The Hermeneutical Card Definition Repertoire: The Tower (XVI) as Genesis’s Babel


This blog is supposed to be a source of research information regarding the Tarot, so let’s get back to that realm… the thing is, that the Tarot broaches into other (all) facets of life—as we’ll see and explain soon—so we don’t have to abandon the current affairs and social justice concerns that envelop us right now… We can allow the Tarot to help us understand the world around us by focusing on the things it has to say…


The Tower card (XVI) has seen several iterations in its life in the Tarot deck… historically early in its life it was known as “The House of God,” and while it still depicted a fortified structure, naked humans were shown to be walking out of its entrance, hands covering faces in either shame or distress, while the structure burned with flames. That is quite an extreme image for something called “The House of God” (since most of us immediately think of a church or temple when that term is used), and we can mostly only conjecture what the connection might have been. In some senses, the individuals retreating from the structure resemble the naked Adam and Eve, and perhaps the fortified structure are the walls of Eden from which they are being expelled (thus the distress and sorrow). Perhaps the flame is the anger of God forcing them from their edenic garden, or alternately the flaming sword held by the angel tasked with guarding against their return to the realm.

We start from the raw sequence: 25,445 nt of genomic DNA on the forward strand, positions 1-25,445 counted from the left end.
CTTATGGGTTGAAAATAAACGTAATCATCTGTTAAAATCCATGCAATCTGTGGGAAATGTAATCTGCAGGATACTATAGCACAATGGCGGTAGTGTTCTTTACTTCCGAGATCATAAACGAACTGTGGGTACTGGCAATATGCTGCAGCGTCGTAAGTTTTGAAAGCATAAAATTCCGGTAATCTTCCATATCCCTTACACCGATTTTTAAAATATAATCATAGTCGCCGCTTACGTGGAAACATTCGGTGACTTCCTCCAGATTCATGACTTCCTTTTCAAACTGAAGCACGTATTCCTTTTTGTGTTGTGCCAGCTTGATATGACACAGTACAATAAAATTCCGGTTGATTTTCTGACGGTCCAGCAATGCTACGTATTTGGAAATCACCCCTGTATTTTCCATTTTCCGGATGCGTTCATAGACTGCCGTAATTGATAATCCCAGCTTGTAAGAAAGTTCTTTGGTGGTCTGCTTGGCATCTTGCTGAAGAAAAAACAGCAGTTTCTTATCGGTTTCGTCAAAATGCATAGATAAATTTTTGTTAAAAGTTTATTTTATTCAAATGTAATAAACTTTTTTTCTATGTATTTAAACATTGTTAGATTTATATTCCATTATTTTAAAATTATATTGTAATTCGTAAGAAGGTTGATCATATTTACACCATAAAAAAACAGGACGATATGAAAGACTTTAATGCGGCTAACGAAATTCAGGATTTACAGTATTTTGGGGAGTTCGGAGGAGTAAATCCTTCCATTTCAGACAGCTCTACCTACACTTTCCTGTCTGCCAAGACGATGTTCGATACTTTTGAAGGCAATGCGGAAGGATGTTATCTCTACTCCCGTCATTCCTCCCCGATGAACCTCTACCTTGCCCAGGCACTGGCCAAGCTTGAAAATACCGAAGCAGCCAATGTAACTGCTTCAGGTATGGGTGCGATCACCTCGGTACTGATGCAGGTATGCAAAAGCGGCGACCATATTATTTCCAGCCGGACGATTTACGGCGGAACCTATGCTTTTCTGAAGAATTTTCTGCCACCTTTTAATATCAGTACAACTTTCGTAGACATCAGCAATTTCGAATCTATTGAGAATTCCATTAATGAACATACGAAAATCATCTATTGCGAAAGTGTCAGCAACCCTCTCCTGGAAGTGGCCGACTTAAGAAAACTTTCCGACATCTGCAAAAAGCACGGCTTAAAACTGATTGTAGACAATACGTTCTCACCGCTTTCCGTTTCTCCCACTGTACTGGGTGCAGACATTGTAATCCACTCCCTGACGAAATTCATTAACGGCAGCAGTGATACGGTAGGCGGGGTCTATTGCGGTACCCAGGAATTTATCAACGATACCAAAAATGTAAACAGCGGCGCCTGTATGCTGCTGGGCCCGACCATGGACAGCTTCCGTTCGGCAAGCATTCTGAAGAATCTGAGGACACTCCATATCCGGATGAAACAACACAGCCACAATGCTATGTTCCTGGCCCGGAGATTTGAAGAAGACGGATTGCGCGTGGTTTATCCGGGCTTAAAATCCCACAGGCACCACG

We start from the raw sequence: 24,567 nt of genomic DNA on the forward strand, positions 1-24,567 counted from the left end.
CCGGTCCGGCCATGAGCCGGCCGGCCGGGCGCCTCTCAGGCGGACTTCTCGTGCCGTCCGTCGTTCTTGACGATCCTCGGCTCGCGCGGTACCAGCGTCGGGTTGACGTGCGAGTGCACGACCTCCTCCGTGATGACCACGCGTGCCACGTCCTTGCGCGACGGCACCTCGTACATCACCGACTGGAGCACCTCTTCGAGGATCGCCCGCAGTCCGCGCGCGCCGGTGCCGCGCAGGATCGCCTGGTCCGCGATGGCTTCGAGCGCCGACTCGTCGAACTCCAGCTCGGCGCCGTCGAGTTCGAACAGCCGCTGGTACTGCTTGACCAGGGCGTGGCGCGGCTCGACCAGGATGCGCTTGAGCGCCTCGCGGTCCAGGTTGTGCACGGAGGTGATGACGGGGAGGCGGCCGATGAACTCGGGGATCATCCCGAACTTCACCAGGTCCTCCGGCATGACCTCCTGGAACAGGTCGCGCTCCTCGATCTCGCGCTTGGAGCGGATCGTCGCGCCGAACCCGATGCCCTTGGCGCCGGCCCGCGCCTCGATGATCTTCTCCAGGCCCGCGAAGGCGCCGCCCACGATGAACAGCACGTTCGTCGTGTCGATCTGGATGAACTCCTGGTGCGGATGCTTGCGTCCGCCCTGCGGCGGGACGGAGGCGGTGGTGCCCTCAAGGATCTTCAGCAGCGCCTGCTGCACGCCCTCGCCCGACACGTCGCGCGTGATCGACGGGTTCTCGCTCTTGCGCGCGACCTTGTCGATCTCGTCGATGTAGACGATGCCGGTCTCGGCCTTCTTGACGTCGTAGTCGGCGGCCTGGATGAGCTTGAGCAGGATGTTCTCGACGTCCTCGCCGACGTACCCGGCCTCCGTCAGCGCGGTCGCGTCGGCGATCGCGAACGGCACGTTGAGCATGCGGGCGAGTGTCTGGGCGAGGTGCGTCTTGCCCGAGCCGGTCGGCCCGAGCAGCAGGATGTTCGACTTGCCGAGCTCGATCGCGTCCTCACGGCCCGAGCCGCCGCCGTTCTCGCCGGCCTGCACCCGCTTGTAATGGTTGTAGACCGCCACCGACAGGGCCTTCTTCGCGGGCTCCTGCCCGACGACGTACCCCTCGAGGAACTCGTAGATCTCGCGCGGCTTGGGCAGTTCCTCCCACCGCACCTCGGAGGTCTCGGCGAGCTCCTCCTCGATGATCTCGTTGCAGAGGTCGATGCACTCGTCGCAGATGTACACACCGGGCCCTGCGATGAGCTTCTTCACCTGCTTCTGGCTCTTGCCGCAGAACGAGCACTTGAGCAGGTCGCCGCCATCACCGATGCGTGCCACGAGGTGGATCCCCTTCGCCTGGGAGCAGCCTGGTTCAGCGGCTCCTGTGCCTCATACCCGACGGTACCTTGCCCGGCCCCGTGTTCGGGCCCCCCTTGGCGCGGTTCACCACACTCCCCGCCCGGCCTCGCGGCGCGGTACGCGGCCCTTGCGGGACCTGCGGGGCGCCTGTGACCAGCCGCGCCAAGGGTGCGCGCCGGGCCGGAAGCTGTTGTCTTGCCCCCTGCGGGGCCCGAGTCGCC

Four early images of the tarot


The card soon evolved into the image we currently visualize for this card: a fortified, castle-like structure being hit by lightening (often still conceptualized as the anger of God or Zeus or catastrophe rained-down upon the structure or its occupants), and dwellers within ejected from its heights, devastatingly cast down upon the rocks below—a blow of fate which entails drastic or sincere alteration or change, a catastrophe from which return to a former paradigm is not really possible.


Four later/contemporary examples of the Tower card